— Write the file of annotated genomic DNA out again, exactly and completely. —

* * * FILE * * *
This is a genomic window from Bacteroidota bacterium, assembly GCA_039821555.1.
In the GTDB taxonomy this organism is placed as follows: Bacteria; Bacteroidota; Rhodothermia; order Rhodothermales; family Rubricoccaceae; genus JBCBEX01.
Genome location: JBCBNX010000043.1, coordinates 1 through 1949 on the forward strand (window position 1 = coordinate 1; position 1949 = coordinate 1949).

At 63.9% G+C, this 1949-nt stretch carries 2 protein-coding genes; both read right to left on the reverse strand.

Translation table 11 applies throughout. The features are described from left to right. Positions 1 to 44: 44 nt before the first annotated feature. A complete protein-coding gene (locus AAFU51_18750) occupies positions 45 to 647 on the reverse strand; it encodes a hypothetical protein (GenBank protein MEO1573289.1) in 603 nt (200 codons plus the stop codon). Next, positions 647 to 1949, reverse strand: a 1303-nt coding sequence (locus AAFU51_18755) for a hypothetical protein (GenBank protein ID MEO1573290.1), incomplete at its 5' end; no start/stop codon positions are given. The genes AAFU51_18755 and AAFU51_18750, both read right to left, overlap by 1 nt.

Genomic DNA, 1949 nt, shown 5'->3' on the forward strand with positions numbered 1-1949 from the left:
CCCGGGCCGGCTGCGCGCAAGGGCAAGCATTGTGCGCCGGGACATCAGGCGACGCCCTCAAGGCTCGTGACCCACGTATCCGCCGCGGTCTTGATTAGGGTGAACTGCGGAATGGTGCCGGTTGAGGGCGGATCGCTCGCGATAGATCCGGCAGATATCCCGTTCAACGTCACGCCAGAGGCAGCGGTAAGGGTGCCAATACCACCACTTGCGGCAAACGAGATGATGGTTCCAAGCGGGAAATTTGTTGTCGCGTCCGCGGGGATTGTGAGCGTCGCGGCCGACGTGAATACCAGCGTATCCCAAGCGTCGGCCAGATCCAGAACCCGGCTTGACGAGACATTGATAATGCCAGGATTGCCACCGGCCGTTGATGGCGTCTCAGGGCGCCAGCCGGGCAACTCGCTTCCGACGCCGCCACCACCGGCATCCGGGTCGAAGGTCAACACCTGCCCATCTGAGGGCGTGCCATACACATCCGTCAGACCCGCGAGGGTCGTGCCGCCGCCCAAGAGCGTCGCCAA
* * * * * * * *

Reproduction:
This is a genomic window from Bacteroidota bacterium, assembly GCA_039821555.1.
In the GTDB taxonomy this organism is placed as follows: Bacteria; Bacteroidota; Rhodothermia; order Rhodothermales; family Rubricoccaceae; genus JBCBEX01.
Genome location: JBCBNX010000043.1, coordinates 1 through 1949 on the forward strand (window position 1 = coordinate 1; position 1949 = coordinate 1949).

At 63.9% G+C, this 1949-nt stretch carries 2 protein-coding genes; both read right to left on the reverse strand.

Translation table 11 applies throughout. The features are described from left to right. Positions 1 to 44: 44 nt before the first annotated feature. A complete protein-coding gene (locus AAFU51_18750) occupies positions 45 to 647 on the reverse strand; it encodes a hypothetical protein (GenBank protein MEO1573289.1) in 603 nt (200 codons plus the stop codon). Next, positions 647 to 1949, reverse strand: a 1303-nt coding sequence (locus AAFU51_18755) for a hypothetical protein (GenBank protein ID MEO1573290.1), incomplete at its 5' end; no start/stop codon positions are given. The genes AAFU51_18755 and AAFU51_18750, both read right to left, overlap by 1 nt.

Genomic DNA, 1949 nt, shown 5'->3' on the forward strand with positions numbered 1-1949 from the left:
CCCGGGCCGGCTGCGCGCAAGGGCAAGCATTGTGCGCCGGGACATCAGGCGACGCCCTCAAGGCTCGTGACCCACGTATCCGCCGCGGTCTTGATTAGGGTGAACTGCGGAATGGTGCCGGTTGAGGGCGGATCGCTCGCGATAGATCCGGCAGATATCCCGTTCAACGTCACGCCAGAGGCAGCGGTAAGGGTGCCAATACCACCACTTGCGGCAAACGAGATGATGGTTCCAAGCGGGAAATTTGTTGTCGCGTCCGCGGGGATTGTGAGCGTCGCGGCCGACGTGAATACCAGCGTATCCCAAGCGTCGGCCAGATCCAGAACCCGGCTTGACGAGACATTGATAATGCCAGGATTGCCACCGGCCGTTGATGGCGTCTCAGGGCGCCAGCCGGGCAACTCGCTTCCGACGCCGCCACCACCGGCATCCGGGTCGAAGGTCAACACCTGCCCATCTGAGGGCGTGCCATACACATCCGTCAGACCCGCGAGGGTCGTGCCGCCGCCCAAGAGCGTCGCCAA